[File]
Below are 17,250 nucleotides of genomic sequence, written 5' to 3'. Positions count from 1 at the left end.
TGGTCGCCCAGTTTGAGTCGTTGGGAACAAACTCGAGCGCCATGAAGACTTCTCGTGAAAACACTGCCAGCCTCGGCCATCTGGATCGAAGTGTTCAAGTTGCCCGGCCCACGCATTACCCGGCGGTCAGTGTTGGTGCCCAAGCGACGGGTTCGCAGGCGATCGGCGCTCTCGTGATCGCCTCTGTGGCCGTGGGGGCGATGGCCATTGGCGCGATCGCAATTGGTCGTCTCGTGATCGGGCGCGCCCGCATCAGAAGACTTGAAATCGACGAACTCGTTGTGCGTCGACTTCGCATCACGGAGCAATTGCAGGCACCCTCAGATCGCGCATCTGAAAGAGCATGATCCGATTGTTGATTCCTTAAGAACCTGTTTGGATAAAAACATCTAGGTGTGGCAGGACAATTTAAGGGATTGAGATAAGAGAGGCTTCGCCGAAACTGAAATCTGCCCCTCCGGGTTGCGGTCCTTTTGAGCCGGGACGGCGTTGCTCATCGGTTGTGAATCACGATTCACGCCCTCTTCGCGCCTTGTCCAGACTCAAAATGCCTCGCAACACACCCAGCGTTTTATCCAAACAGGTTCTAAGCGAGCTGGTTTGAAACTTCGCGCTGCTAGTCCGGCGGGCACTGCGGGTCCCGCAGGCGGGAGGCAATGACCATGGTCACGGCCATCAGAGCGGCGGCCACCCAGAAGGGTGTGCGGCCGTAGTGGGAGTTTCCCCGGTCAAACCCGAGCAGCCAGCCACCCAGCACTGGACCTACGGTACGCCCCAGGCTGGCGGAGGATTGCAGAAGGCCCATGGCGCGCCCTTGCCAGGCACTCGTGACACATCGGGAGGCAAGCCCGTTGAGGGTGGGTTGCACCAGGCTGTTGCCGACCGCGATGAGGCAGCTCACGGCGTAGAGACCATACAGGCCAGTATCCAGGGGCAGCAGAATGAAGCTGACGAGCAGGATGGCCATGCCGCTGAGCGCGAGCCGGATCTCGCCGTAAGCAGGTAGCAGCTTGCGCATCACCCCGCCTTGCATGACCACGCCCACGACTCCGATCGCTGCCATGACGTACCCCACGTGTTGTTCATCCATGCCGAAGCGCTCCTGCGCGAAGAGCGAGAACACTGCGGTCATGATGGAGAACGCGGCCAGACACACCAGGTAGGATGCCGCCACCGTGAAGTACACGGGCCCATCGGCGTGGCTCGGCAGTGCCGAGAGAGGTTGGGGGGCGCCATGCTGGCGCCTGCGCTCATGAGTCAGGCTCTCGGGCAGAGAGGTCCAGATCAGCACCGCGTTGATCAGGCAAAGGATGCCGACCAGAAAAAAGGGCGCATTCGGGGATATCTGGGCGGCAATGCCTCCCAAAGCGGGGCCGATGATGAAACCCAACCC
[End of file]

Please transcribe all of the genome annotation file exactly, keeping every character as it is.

Below are 17,250 nucleotides of genomic sequence, written 5' to 3'. Positions count from 1 at the left end.
TGGTCGCCCAGTTTGAGTCGTTGGGAACAAACTCGAGCGCCATGAAGACTTCTCGTGAAAACACTGCCAGCCTCGGCCATCTGGATCGAAGTGTTCAAGTTGCCCGGCCCACGCATTACCCGGCGGTCAGTGTTGGTGCCCAAGCGACGGGTTCGCAGGCGATCGGCGCTCTCGTGATCGCCTCTGTGGCCGTGGGGGCGATGGCCATTGGCGCGATCGCAATTGGTCGTCTCGTGATCGGGCGCGCCCGCATCAGAAGACTTGAAATCGACGAACTCGTTGTGCGTCGACTTCGCATCACGGAGCAATTGCAGGCACCCTCAGATCGCGCATCTGAAAGAGCATGATCCGATTGTTGATTCCTTAAGAACCTGTTTGGATAAAAACATCTAGGTGTGGCAGGACAATTTAAGGGATTGAGATAAGAGAGGCTTCGCCGAAACTGAAATCTGCCCCTCCGGGTTGCGGTCCTTTTGAGCCGGGACGGCGTTGCTCATCGGTTGTGAATCACGATTCACGCCCTCTTCGCGCCTTGTCCAGACTCAAAATGCCTCGCAACACACCCAGCGTTTTATCCAAACAGGTTCTAAGCGAGCTGGTTTGAAACTTCGCGCTGCTAGTCCGGCGGGCACTGCGGGTCCCGCAGGCGGGAGGCAATGACCATGGTCACGGCCATCAGAGCGGCGGCCACCCAGAAGGGTGTGCGGCCGTAGTGGGAGTTTCCCCGGTCAAACCCGAGCAGCCAGCCACCCAGCACTGGACCTACGGTACGCCCCAGGCTGGCGGAGGATTGCAGAAGGCCCATGGCGCGCCCTTGCCAGGCACTCGTGACACATCGGGAGGCAAGCCCGTTGAGGGTGGGTTGCACCAGGCTGTTGCCGACCGCGATGAGGCAGCTCACGGCGTAGAGACCATACAGGCCAGTATCCAGGGGCAGCAGAATGAAGCTGACGAGCAGGATGGCCATGCCGCTGAGCGCGAGCCGGATCTCGCCGTAAGCAGGTAGCAGCTTGCGCATCACCCCGCCTTGCATGACCACGCCCACGACTCCGATCGCTGCCATGACGTACCCCACGTGTTGTTCATCCATGCCGAAGCGCTCCTGCGCGAAGAGCGAGAACACTGCGGTCATGATGGAGAACGCGGCCAGACACACCAGGTAGGATGCCGCCACCGTGAAGTACACGGGCCCATCGGCGTGGCTCGGCAGTGCCGAGAGAGGTTGGGGGGCGCCATGCTGGCGCCTGCGCTCATGAGTCAGGCTCTCGGGCAGAGAGGTCCAGATCAGCACCGCGTTGATCAGGCAAAGGATGCCGACCAGAAAAAAGGGCGCATTCGGGGATATCTGGGCGGCAATGCCTCCCAAAGCGGGGCCGATGATGAAACCCAACCC